In an interview with Megan Robertson, a hospital social worker, the parents explained that the bruising may have resulted from the "fishy-face exercises" they were told to conduct with B.D.-Y. to improve her sucking. The parents also explained that they had done some internet research and discovered that Zantac, a drug B.D.-Y. was taking, made people more susceptible to bruising.
Father stated that B.D.-Y.'s head abrasion was probably caused by her sliding across the floor during the exercises they did to help with her leg movement. He explained that her stomach bruising stemmed from an incident in which she had fallen back and he pulled her forward. The bruising was around the "Mickey button," the place where the feeding tube was inserted.
The parents remarked that they had no idea what could have caused B.D.-Y.'s rib fractures. But while Mother was being interviewed by Beth Harris, another hospital social worker, Father interrupted to say that a friend reminded him that approximately 10 days earlier, Father had performed CPR on B.D.-Y. He said that he pressed on her back, breathed in her mouth, and did chest compressions. Father thought the rib fractures might have been caused by the chest compressions.
Father also said that while he did not call 911, he did call the nurse line. Both parents frequently called the nurse line to ask questions about B.D.-Y.
Father additionally told social workers that he had suffered from seizures since a September 11, 2004, car accident. However, no medical doctor has diagnosed him with epilepsy or any type of brain injury. He was given a prescription to reduce the number of seizures, but believes the seizures still prevent him from working. He also told the social workers that he is often unable to remember the time frame surrounding the seizures.
A court petition alleging that B.D.-Y. was a CINC was filed on April 24, 2007. She was removed from the home and placed in foster care the next day. A trial was held the following September.
At trial, B.D.-Y.'s daily routine was outlined. Mother was employed during regular daytime hours. She would wake up every day and take care of B.D.-Y. until she went to work. Grandmother would then come over and help for a few hours. Father would wake up a little later and would then be solely responsible for B.D.-Y. for the next few hours. Grandmother would return later in the afternoon to help Father, and Mother would return around 5 p.m.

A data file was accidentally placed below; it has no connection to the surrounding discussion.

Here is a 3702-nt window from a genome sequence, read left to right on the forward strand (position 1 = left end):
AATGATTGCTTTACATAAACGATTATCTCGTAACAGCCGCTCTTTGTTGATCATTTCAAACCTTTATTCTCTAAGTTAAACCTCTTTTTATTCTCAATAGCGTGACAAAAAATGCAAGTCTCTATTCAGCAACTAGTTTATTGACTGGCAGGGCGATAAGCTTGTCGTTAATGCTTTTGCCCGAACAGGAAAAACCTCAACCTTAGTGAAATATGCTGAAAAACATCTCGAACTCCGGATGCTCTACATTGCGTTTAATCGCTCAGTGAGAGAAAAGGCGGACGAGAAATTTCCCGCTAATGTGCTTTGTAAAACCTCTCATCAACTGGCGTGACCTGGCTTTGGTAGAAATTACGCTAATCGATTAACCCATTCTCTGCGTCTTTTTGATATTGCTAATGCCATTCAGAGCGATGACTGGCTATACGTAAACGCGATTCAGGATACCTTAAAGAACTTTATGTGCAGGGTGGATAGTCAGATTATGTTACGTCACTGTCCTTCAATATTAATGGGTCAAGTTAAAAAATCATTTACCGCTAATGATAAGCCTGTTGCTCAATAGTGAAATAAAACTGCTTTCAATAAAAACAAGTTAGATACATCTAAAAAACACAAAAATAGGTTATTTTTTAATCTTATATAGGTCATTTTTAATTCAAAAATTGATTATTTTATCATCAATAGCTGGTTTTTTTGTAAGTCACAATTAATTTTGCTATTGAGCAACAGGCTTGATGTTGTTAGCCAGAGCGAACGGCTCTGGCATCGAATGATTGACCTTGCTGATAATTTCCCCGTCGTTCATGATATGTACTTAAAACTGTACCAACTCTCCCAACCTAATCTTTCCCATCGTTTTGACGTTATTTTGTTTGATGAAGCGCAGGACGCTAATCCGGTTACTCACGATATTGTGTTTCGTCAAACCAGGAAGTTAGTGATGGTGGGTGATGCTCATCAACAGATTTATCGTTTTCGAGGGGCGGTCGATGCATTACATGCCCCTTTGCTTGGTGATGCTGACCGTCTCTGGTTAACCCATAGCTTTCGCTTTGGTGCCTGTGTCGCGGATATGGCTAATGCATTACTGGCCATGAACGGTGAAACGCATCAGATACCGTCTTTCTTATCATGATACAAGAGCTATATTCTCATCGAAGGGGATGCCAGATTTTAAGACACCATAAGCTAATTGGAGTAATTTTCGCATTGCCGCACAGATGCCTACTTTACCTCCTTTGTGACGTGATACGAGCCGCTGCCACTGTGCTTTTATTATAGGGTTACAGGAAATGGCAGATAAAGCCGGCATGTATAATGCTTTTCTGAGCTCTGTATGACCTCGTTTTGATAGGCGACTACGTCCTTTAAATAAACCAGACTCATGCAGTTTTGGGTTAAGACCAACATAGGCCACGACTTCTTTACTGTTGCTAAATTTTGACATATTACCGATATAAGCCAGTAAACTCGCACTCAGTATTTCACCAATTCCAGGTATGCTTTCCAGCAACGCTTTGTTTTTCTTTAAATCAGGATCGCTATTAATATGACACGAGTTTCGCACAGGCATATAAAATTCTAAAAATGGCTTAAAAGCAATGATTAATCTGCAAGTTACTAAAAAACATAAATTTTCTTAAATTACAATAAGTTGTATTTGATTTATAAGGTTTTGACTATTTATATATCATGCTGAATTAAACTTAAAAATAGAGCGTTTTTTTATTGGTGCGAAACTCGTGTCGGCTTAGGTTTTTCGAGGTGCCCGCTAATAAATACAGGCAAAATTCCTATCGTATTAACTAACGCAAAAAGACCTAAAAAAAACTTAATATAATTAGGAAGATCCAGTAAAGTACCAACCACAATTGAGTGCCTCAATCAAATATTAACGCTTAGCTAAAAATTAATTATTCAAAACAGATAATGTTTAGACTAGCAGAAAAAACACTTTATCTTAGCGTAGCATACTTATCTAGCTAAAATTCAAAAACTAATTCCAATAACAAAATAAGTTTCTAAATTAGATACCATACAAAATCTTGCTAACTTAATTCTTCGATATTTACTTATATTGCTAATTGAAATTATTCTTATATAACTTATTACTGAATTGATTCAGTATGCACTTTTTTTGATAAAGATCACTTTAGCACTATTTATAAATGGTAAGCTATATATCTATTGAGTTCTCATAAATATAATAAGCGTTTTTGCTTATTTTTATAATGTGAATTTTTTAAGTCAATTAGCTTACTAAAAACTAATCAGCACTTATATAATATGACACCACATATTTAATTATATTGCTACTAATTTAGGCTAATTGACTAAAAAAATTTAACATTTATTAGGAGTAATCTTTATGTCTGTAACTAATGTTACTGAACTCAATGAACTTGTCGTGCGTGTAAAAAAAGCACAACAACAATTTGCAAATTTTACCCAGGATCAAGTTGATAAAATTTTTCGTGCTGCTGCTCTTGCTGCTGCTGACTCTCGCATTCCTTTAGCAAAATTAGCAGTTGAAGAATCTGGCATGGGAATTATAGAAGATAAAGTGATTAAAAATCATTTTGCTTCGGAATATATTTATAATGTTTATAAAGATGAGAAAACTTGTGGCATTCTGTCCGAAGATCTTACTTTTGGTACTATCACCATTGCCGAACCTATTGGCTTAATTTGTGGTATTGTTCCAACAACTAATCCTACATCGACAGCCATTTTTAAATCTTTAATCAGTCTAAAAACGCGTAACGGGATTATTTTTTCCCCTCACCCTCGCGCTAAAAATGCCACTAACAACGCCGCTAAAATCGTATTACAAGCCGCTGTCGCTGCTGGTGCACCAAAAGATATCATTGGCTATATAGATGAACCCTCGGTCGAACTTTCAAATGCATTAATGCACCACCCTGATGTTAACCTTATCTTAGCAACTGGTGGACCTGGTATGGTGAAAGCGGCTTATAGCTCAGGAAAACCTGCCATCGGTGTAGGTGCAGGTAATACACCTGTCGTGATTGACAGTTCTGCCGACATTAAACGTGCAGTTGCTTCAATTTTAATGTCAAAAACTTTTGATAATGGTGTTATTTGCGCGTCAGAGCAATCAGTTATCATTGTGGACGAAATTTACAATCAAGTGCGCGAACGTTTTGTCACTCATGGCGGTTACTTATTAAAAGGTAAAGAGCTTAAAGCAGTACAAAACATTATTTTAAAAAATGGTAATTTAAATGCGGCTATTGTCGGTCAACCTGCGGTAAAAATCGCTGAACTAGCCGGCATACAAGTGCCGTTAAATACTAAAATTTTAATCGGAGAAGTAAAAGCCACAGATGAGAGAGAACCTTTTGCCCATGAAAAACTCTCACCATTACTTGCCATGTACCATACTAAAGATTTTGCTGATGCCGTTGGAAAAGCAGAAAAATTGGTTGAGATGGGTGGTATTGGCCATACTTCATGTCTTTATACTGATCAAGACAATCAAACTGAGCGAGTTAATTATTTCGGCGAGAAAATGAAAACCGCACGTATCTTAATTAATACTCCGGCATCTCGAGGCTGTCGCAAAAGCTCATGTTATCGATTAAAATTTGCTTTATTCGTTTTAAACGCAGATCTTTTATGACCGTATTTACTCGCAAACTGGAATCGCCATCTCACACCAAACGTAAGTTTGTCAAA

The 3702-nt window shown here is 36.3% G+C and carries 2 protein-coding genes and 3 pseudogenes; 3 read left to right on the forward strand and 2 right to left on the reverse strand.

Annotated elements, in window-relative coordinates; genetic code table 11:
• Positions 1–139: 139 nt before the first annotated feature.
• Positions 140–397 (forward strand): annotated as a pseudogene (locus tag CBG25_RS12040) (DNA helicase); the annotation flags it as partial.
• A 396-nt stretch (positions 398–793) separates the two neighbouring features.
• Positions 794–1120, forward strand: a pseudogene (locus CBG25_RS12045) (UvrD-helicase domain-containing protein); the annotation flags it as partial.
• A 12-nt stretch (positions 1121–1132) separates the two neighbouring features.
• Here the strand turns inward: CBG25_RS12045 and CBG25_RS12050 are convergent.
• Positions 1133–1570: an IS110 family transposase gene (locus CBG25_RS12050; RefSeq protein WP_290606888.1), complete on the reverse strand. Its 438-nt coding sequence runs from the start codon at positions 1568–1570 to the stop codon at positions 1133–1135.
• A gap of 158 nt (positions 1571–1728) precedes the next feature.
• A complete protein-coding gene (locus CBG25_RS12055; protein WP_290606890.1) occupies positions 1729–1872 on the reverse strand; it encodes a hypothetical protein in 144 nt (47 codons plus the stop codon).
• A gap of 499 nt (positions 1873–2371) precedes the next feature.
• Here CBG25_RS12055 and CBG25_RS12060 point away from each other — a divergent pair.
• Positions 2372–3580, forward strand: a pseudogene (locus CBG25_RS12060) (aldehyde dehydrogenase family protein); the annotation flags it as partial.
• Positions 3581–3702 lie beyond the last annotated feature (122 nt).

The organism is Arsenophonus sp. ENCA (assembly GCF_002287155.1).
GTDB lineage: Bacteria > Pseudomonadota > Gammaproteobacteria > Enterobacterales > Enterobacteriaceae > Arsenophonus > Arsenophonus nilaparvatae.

Dr. Walsh testified that the bruising and the abrasion were atypical of a child B.D.-Y.'s age, as she was not at "cruising age" yet. Dr. Walsh explained that these types of injuries are usually the result of a traumatic injury. She testified that the fishy-face maneuvers do not cause bruising. Additionally, to determine if Zantac was causing the bruising, B.D.-Y.'s platelet count was measured three times while she was at the hospital. Her platelet count was always normal.
Dr. Walsh also discussed the multiple rib fractures. She first explained that they were lateral and posterior, which were not typical of CPR-caused injuries. Dr. Walsh also explained that rib fractures are rare in infants because their ribs are so pliable. She further estimated that the fractures were 10 to 14 days old. She suspected child abuse because the explanations given for all of the injuries were implausible. She could not determine who had caused the injuries, however, or whether they were intentional or accidental.
Social worker Penny Clodfelter testified about her discussion with Father regarding the CPR incident. Father told her that the nurse who answered the nurse line told him he did not need to call 911. Clodfelter questioned whether this occurred because in her experience, if a child is not breathing, the nurse would recommend getting immediate medical attention. According to Clodfelter, Father could not remember whether he had called Mother to tell her about the incident.
Psychologist Dr. Ryabik reviewed Father's medical records and met with him several times before trial. He testified that he observed Father having a seizure the morning of the trial. According to Dr. Ryabik, if Father continued to care for B.D.-Y., his seizures would require him to be monitored.